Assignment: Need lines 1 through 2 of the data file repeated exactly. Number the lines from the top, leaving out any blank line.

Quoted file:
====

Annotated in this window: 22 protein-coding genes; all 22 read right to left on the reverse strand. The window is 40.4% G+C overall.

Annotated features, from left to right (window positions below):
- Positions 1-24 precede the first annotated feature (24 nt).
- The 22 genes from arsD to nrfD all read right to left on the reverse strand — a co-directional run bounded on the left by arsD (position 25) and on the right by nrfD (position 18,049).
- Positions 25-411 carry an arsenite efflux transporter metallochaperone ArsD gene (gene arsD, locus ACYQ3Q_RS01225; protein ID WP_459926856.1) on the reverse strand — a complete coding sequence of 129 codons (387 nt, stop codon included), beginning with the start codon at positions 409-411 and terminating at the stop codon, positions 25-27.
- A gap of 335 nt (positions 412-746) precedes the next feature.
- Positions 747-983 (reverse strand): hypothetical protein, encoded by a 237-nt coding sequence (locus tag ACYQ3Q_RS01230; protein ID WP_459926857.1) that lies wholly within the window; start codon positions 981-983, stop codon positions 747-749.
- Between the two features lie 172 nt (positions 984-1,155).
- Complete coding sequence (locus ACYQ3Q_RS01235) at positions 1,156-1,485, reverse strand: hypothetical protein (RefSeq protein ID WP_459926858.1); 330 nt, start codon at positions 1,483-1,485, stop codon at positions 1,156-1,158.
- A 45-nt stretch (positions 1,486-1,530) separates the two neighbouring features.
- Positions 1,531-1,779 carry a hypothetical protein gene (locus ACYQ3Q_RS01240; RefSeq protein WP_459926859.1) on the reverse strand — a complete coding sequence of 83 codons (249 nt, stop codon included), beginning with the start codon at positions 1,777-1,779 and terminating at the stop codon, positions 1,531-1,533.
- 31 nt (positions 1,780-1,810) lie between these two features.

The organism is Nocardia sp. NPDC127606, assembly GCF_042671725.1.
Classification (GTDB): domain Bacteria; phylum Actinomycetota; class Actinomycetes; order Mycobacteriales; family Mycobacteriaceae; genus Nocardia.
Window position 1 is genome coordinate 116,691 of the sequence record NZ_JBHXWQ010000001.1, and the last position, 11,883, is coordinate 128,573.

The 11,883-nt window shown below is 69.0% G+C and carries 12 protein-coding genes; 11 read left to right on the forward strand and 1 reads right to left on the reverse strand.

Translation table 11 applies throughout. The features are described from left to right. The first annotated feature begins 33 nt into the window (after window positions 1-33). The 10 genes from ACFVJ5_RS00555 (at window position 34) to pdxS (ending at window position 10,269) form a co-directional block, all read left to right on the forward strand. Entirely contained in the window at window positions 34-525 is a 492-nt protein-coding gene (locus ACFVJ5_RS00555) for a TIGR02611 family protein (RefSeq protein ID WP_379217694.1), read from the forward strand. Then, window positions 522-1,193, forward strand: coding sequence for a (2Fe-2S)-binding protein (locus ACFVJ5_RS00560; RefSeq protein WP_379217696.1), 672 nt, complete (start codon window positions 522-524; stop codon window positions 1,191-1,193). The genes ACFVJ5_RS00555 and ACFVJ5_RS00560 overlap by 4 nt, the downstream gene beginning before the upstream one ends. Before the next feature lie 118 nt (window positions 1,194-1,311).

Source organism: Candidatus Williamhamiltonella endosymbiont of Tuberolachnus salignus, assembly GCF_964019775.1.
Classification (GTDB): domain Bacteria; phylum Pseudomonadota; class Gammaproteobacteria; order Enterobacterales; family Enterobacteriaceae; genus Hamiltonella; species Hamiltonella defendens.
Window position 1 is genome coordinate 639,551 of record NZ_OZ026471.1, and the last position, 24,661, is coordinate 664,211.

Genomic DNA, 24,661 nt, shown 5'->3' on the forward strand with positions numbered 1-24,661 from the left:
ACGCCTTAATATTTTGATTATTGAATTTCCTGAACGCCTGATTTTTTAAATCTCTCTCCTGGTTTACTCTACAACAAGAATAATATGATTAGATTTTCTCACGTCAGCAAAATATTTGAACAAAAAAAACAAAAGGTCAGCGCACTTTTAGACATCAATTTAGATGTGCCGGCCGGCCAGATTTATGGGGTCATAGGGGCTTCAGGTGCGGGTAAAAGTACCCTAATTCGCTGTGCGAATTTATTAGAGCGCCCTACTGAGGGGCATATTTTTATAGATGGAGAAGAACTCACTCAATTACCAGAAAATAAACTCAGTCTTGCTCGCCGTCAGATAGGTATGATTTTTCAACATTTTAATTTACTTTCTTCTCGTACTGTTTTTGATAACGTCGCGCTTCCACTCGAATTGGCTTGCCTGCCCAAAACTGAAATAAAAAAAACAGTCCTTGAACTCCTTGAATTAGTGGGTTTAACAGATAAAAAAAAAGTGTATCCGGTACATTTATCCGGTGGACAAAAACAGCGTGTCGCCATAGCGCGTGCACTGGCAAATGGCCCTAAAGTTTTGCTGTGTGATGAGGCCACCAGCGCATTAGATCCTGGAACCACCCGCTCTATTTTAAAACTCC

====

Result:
Annotated in this window: 22 protein-coding genes; all 22 read right to left on the reverse strand. The window is 40.4% G+C overall.

Annotated features, from left to right (window positions below):